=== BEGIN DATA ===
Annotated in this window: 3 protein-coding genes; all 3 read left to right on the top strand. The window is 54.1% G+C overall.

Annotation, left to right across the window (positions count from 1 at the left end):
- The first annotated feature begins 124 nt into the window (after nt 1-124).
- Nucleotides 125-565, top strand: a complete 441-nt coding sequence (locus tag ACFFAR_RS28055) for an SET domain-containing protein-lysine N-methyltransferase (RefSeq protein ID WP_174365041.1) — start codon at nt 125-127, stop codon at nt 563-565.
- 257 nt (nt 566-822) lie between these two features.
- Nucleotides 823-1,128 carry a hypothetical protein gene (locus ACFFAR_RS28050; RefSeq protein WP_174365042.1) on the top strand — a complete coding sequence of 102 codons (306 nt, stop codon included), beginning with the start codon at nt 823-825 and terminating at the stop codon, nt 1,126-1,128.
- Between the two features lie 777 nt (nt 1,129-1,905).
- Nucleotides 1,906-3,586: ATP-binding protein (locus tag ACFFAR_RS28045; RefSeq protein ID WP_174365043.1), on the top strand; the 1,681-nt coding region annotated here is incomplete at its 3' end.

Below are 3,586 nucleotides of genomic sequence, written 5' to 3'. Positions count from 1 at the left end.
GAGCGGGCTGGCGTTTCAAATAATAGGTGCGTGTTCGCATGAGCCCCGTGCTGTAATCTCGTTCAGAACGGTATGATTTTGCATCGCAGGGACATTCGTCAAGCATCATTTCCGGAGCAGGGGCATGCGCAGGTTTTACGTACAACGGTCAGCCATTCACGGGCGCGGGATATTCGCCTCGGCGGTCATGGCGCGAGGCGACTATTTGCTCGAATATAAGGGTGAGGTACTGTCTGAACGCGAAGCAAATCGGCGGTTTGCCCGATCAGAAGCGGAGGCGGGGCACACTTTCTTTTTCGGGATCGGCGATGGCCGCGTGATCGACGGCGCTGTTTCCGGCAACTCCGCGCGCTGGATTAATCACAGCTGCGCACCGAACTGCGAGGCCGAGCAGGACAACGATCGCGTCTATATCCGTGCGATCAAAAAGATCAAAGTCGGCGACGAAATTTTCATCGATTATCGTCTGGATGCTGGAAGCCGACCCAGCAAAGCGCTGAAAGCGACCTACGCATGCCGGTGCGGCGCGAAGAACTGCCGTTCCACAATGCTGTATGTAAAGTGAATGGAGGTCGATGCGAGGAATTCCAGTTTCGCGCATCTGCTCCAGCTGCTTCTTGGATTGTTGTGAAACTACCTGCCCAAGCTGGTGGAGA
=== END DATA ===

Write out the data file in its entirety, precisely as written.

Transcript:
Annotated in this window: 3 protein-coding genes; all 3 read left to right on the top strand. The window is 54.1% G+C overall.

Annotation, left to right across the window (positions count from 1 at the left end):
- The first annotated feature begins 124 nt into the window (after nt 1-124).
- Nucleotides 125-565, top strand: a complete 441-nt coding sequence (locus tag ACFFAR_RS28055) for an SET domain-containing protein-lysine N-methyltransferase (RefSeq protein ID WP_174365041.1) — start codon at nt 125-127, stop codon at nt 563-565.
- 257 nt (nt 566-822) lie between these two features.
- Nucleotides 823-1,128 carry a hypothetical protein gene (locus ACFFAR_RS28050; RefSeq protein WP_174365042.1) on the top strand — a complete coding sequence of 102 codons (306 nt, stop codon included), beginning with the start codon at nt 823-825 and terminating at the stop codon, nt 1,126-1,128.
- Between the two features lie 777 nt (nt 1,129-1,905).
- Nucleotides 1,906-3,586: ATP-binding protein (locus tag ACFFAR_RS28045; RefSeq protein ID WP_174365043.1), on the top strand; the 1,681-nt coding region annotated here is incomplete at its 3' end.

Below are 3,586 nucleotides of genomic sequence, written 5' to 3'. Positions count from 1 at the left end.
GAGCGGGCTGGCGTTTCAAATAATAGGTGCGTGTTCGCATGAGCCCCGTGCTGTAATCTCGTTCAGAACGGTATGATTTTGCATCGCAGGGACATTCGTCAAGCATCATTTCCGGAGCAGGGGCATGCGCAGGTTTTACGTACAACGGTCAGCCATTCACGGGCGCGGGATATTCGCCTCGGCGGTCATGGCGCGAGGCGACTATTTGCTCGAATATAAGGGTGAGGTACTGTCTGAACGCGAAGCAAATCGGCGGTTTGCCCGATCAGAAGCGGAGGCGGGGCACACTTTCTTTTTCGGGATCGGCGATGGCCGCGTGATCGACGGCGCTGTTTCCGGCAACTCCGCGCGCTGGATTAATCACAGCTGCGCACCGAACTGCGAGGCCGAGCAGGACAACGATCGCGTCTATATCCGTGCGATCAAAAAGATCAAAGTCGGCGACGAAATTTTCATCGATTATCGTCTGGATGCTGGAAGCCGACCCAGCAAAGCGCTGAAAGCGACCTACGCATGCCGGTGCGGCGCGAAGAACTGCCGTTCCACAATGCTGTATGTAAAGTGAATGGAGGTCGATGCGAGGAATTCCAGTTTCGCGCATCTGCTCCAGCTGCTTCTTGGATTGTTGTGAAACTACCTGCCCAAGCTGGTGGAGA